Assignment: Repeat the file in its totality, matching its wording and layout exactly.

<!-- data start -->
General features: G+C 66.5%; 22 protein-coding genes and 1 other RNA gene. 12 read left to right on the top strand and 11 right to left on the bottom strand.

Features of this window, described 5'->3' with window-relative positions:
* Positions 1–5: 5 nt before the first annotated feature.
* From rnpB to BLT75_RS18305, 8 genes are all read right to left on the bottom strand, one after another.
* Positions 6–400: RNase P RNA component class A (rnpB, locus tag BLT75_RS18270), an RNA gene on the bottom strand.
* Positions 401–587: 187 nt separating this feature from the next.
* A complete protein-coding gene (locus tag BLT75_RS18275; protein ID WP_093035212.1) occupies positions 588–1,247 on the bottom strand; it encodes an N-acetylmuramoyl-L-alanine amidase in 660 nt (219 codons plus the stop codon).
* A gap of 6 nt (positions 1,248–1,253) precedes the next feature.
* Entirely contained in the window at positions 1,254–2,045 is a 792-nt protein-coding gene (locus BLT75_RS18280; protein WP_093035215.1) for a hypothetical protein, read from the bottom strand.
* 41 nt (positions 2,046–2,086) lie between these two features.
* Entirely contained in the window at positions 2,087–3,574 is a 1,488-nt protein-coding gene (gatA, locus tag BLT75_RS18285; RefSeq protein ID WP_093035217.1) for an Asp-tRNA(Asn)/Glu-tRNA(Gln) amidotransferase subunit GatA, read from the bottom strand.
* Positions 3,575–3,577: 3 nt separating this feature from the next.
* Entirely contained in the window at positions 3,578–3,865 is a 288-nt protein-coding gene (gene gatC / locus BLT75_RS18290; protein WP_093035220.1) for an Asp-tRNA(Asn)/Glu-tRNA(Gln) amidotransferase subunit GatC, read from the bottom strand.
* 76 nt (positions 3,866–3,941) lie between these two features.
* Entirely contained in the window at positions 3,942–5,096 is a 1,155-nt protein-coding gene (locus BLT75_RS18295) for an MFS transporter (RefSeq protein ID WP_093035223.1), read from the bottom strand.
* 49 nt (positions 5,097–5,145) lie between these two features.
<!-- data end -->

General features: G+C 66.5%; 22 protein-coding genes and 1 other RNA gene. 12 read left to right on the top strand and 11 right to left on the bottom strand.

Features of this window, described 5'->3' with window-relative positions:
* Positions 1–5: 5 nt before the first annotated feature.
* From rnpB to BLT75_RS18305, 8 genes are all read right to left on the bottom strand, one after another.
* Positions 6–400: RNase P RNA component class A (rnpB, locus tag BLT75_RS18270), an RNA gene on the bottom strand.
* Positions 401–587: 187 nt separating this feature from the next.
* A complete protein-coding gene (locus tag BLT75_RS18275; protein ID WP_093035212.1) occupies positions 588–1,247 on the bottom strand; it encodes an N-acetylmuramoyl-L-alanine amidase in 660 nt (219 codons plus the stop codon).
* A gap of 6 nt (positions 1,248–1,253) precedes the next feature.
* Entirely contained in the window at positions 1,254–2,045 is a 792-nt protein-coding gene (locus BLT75_RS18280; protein WP_093035215.1) for a hypothetical protein, read from the bottom strand.
* 41 nt (positions 2,046–2,086) lie between these two features.
* Entirely contained in the window at positions 2,087–3,574 is a 1,488-nt protein-coding gene (gatA, locus tag BLT75_RS18285; RefSeq protein ID WP_093035217.1) for an Asp-tRNA(Asn)/Glu-tRNA(Gln) amidotransferase subunit GatA, read from the bottom strand.
* Positions 3,575–3,577: 3 nt separating this feature from the next.
* Entirely contained in the window at positions 3,578–3,865 is a 288-nt protein-coding gene (gene gatC / locus BLT75_RS18290; protein WP_093035220.1) for an Asp-tRNA(Asn)/Glu-tRNA(Gln) amidotransferase subunit GatC, read from the bottom strand.
* 76 nt (positions 3,866–3,941) lie between these two features.
* Entirely contained in the window at positions 3,942–5,096 is a 1,155-nt protein-coding gene (locus BLT75_RS18295) for an MFS transporter (RefSeq protein ID WP_093035223.1), read from the bottom strand.
* 49 nt (positions 5,097–5,145) lie between these two features.